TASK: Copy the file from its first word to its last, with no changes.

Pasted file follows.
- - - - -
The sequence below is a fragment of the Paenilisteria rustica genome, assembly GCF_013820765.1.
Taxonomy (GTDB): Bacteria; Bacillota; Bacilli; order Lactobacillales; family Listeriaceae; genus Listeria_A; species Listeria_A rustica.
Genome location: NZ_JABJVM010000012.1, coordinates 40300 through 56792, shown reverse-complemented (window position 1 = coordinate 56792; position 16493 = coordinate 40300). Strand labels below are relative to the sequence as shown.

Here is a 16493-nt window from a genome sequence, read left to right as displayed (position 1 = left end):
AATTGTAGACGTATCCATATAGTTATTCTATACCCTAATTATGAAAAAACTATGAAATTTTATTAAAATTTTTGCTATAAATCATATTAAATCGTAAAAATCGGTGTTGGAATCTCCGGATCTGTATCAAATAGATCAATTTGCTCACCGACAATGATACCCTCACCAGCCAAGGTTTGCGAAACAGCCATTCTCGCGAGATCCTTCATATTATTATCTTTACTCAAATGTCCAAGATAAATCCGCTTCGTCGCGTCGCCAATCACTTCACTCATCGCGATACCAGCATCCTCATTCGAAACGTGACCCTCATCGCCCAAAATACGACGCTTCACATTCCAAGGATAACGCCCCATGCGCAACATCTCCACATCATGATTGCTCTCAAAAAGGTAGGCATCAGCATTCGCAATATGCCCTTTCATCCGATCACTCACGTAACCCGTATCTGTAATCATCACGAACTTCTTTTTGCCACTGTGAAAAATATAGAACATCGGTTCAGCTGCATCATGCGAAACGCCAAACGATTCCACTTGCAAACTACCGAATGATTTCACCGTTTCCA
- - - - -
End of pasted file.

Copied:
The sequence below is a fragment of the Paenilisteria rustica genome, assembly GCF_013820765.1.
Taxonomy (GTDB): Bacteria; Bacillota; Bacilli; order Lactobacillales; family Listeriaceae; genus Listeria_A; species Listeria_A rustica.
Genome location: NZ_JABJVM010000012.1, coordinates 40300 through 56792, shown reverse-complemented (window position 1 = coordinate 56792; position 16493 = coordinate 40300). Strand labels below are relative to the sequence as shown.

Here is a 16493-nt window from a genome sequence, read left to right as displayed (position 1 = left end):
AATTGTAGACGTATCCATATAGTTATTCTATACCCTAATTATGAAAAAACTATGAAATTTTATTAAAATTTTTGCTATAAATCATATTAAATCGTAAAAATCGGTGTTGGAATCTCCGGATCTGTATCAAATAGATCAATTTGCTCACCGACAATGATACCCTCACCAGCCAAGGTTTGCGAAACAGCCATTCTCGCGAGATCCTTCATATTATTATCTTTACTCAAATGTCCAAGATAAATCCGCTTCGTCGCGTCGCCAATCACTTCACTCATCGCGATACCAGCATCCTCATTCGAAACGTGACCCTCATCGCCCAAAATACGACGCTTCACATTCCAAGGATAACGCCCCATGCGCAACATCTCCACATCATGATTGCTCTCAAAAAGGTAGGCATCAGCATTCGCAATATGCCCTTTCATCCGATCACTCACGTAACCCGTATCTGTAATCATCACGAACTTCTTTTTGCCACTGTGAAAAATATAGAACATCGGTTCAGCTGCATCATGCGAAACGCCAAACGATTCCACTTGCAAACTACCGAATGATTTCACCGTTTCCA